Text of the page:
Beijing, Hunan and Anhui to get new pilot free trade zones
Three new pilot free trade zones in the Chinese capital city of Beijing, the southern province of Hunan and the eastern province of Anhui were announced on Monday.
China’s cabinet on Monday announced plans for three new pilot free-trade zones, in the capital city of Beijing, the southern province of Hunan and the eastern province of Anhui.
An existing free-trade zones in the wealthy eastern province of Zhejiang will also be expanded, according to the notice from China’s State Council.
China has set up the zones in many provinces across the country in recent years in efforts to attract foreign investment, stimulate trade and boost regional development.
According to the official Xinhua News Agency, the Beijing pilot free-trade zone will “focus on supporting the construction of an innovation centre with global influence. It will accelerate the construction of a leading area for the expansion of trade in services and a pilot area for the digital economy”.
The new pilot in central China’s Hunan province will focus on building a “world-class advanced manufacturing cluster, an international investment and trade corridor” linking the Yangtze River Economic Belt and the Greater Bay Area, while also becoming a leading area for in-depth economic and trade cooperation between China and Africa.
The pilot zone in east China’s Anhui province will focus on promoting the “in-depth integration of scientific and technological innovation and the development of the real economy”.
It will also accelerate the pace of its “pioneering role in scientific and technological innovation and the cluster development of advanced manufacturing and strategic emerging industries, and promote the integrated development of the Yangtze River Delta”, Xinhua added.
China expanded its free-trade zones to six provinces in 2019, including underdeveloped regions such as Hebei, making them more attractive to high-quality manufacturing in a bid to support the local economies and help weather the impact from the ongoing trade war with the United States.
In a list released in August, China approved six new free trade zones, including one in Guangxi with a mission of becoming “China’s gateway to the Maritime Silk Road of the 21st Century”. The China-Malaysia Qinzhou Industrial Park falls within Qinzhou’s free-trade zone, which along with Nanning, the provincial capital, and Chongzuo on the border with Vietnam, make up the Guangxi free-trade zone.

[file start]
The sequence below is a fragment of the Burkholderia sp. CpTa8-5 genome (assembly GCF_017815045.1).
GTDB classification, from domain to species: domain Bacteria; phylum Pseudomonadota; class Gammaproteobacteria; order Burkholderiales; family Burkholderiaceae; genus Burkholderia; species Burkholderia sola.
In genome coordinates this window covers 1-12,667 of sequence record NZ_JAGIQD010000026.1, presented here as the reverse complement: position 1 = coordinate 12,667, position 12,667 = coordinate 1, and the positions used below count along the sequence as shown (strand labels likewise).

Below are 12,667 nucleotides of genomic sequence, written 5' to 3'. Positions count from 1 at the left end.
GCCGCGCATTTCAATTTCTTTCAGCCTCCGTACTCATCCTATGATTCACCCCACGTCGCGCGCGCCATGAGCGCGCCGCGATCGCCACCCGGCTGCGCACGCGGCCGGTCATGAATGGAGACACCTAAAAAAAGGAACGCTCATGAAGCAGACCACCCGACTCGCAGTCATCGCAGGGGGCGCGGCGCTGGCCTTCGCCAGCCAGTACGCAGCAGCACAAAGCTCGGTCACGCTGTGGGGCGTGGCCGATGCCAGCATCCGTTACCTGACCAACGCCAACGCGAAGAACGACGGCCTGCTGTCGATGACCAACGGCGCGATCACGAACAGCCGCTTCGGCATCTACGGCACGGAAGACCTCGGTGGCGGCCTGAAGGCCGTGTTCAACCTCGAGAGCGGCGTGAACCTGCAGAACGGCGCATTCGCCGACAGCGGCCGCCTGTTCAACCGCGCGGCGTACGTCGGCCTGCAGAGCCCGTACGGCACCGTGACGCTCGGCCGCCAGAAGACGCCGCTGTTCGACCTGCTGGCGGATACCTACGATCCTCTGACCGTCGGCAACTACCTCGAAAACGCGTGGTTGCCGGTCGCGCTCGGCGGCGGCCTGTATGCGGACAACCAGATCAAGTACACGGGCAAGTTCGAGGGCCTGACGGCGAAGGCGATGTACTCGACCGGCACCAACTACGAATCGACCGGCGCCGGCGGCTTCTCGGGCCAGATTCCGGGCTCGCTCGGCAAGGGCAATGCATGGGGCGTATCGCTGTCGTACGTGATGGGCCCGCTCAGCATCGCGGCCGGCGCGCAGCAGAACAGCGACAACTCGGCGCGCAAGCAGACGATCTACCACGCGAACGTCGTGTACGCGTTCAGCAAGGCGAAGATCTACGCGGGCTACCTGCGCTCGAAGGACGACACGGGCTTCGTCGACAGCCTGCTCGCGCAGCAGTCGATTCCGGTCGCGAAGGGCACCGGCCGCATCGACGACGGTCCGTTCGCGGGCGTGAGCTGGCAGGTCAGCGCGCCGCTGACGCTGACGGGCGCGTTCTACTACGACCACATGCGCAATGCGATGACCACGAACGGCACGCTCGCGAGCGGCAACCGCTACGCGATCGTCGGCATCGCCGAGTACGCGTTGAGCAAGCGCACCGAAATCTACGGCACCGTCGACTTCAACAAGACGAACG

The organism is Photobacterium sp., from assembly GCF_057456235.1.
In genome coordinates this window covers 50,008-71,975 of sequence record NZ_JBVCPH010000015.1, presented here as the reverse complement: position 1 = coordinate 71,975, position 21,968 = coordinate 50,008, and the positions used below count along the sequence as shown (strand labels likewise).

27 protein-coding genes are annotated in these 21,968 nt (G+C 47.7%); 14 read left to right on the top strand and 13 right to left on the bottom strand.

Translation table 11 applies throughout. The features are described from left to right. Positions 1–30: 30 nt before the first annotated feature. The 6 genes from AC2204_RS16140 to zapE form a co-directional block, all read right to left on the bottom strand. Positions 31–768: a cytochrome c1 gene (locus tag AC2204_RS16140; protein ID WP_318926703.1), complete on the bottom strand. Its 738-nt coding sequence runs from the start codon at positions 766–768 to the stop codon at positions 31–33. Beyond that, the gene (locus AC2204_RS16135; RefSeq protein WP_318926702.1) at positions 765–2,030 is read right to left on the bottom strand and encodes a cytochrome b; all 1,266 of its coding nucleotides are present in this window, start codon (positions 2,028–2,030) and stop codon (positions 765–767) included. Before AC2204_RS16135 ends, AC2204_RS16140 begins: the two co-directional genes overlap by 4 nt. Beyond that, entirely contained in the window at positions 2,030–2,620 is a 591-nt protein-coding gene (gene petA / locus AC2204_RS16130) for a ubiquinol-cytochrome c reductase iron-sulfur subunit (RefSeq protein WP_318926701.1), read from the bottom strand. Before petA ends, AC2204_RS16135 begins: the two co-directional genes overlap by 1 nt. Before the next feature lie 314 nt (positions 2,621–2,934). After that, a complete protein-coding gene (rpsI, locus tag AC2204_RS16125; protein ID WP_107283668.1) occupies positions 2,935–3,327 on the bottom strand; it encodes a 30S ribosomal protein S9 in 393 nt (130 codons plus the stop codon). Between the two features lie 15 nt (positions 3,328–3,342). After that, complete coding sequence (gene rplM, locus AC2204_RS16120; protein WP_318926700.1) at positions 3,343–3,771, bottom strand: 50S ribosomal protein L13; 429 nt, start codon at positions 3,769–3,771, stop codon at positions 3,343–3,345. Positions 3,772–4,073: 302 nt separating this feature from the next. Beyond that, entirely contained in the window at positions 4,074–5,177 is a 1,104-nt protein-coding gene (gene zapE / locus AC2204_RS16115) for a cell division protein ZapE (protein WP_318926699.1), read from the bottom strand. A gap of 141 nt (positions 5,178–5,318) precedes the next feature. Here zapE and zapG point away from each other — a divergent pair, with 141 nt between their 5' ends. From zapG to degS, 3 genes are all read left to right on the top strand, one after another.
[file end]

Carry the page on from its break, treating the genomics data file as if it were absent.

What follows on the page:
The pilot free-trade zone in Caofeidian in Hebei’s Tangshan city is prioritising the development of international commodities trade and pulling in more foreign investment, the local government said in April.
Beijing has also outlined plans to turn the island of Hainan into a free trade port similar to Hong Kong, as China faces the risk of decoupling with the US.
The tropical island will benefit from a low income tax rate, freedoms in trade, investment, capital flows and an easier investment environment.
President Xi Jinping announced in April 2018 that the island, a popular holiday destination sometimes referred to as China’s Hawaii, would be made into the nation’s largest free-trade zone. The Hainan government has sent delegations to Hong Kong, Singapore and Dubai to learn “free trade” practices.
A government document also released on Monday said China is directing authorities in Zhejiang province to start planning to build stockpiling bases for energy and agricultural products, part of a push to develop regional free-trade zones.
The directives call for looking at building above-ground and underground facilities to stockpile oil, gas and chemicals in free-trade zones that encompass 120 sq km (46 square miles), including in parts of provincial cities Ningbo, Hangzhou and Jinyi.
“[The government will] support experiments to build oil and gas reserves, to undertake greater tasks of government stockpiling and also boost corporate stockpiling,” China’s State Council, the country’s cabinet, said in the policy document.
This would expand a plan to build Zhejiang’s Zhoushan port, made up of many islands, into a marine fuel hub to challenge Singapore, the world’s largest supplier of ship bunkers.
The oil storage facilities, once built, would have the potential to become part of China’s national reserves, it said.
Zhejiang free-trade zones should also plan to build bonded storage and transfer centres for imported grains that can provide special quarantine approval and customs clearance on shipments, starting with soybean imports, the document said.
Facilities for the processing of high protein food such as imported beef will also need to be expanded, it said.
In the same policy release, the cabinet called for increasing agricultural trade with African exporters in the free-trade zones of central Hunan province that handle air cargo imports of products like coffee and cotton.
Non-ferrous metals processing should also be expanded in the Chenzhou area of southern Hunan, the document said.
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